This is a guest article written by Alan Knight, one of the more frequent contributors to this website.
What Happens to Batteries when you Overcharge them?
Do not attempt to charge a 12v battery with anything other than a 12v charger, whether it is a flooded unit, Sealed Lead Acid (SLA), gel or AGM. SLA and AGM batteries require a charge rate of about 1/10th of its Amp-hour rating. If you charge at a higher rate the battery can build up excessive heat and start to ruin.
In a Gel unit, airways will form over time in the gel silica. The gel hardens when it gets too hot and once it hardens it has a reduced ability to transform soft lead sulphate back to sulphuric acid thus reducing the surface area that the plates contact with the electrolyte. This means less of the plate can take part in the discharge - recharge chemical reaction.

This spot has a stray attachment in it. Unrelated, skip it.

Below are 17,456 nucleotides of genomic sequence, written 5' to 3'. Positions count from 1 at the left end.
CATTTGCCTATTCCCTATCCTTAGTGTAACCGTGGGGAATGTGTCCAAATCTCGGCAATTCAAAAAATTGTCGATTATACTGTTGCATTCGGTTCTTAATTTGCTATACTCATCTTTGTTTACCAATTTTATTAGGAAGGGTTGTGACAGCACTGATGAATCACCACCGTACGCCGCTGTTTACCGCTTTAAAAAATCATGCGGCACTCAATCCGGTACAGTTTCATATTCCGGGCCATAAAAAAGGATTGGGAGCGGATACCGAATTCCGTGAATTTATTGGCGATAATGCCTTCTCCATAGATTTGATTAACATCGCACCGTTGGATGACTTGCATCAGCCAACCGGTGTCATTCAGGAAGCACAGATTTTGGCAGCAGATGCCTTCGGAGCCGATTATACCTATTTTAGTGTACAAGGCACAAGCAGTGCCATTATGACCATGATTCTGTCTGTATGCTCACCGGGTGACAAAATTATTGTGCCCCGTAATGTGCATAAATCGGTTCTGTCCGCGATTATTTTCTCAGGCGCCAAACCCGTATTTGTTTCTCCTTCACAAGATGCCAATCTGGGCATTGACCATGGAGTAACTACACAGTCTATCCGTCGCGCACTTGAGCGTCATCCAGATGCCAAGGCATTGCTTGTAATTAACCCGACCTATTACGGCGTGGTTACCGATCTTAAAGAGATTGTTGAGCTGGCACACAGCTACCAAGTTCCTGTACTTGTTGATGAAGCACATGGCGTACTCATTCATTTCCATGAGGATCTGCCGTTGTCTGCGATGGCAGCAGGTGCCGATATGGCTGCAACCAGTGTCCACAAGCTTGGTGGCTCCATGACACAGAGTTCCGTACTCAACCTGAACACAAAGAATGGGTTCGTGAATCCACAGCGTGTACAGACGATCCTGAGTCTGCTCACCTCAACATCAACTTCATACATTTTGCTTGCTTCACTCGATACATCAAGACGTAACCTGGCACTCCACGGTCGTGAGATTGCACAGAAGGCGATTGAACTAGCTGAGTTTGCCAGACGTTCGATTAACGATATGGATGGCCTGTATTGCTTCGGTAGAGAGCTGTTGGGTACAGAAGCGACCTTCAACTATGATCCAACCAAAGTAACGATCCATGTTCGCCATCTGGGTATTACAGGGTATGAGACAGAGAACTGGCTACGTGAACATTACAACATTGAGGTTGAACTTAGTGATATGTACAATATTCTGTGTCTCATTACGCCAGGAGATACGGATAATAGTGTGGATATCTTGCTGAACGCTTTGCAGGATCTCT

An AGM battery will over heat and expel the electrolyte. The electrolyte transforms into gas and is able to escape through the one way valve and reduce the unit to scrap as it boils due to no liquid to cool it down.
A flooded unit will also overheat and buckle the end plates. This is clearly visible through a bulging on the side of the unit, although this will take a few months of constant over charging to achieve as batteries charging voltages are graded to a minimum and not a maximum.
What Type of Battery Charger Should You Use?
Use a three or five stage charger which incorporates an automatic 15v-16v equalization charge and your battery will last for years longer than its warranty. Stay away from the cheap 4-6 Amp chargers since these are unregulated and can destroy your battery very quickly.
When charging allow the electrolyte to mix by bubbling. Contrary to some literature, this is not the sign of a defective battery. It is the reason that there are vents on batteries - to allow any gas pressures that may build up during the process to escape without causing any explosions.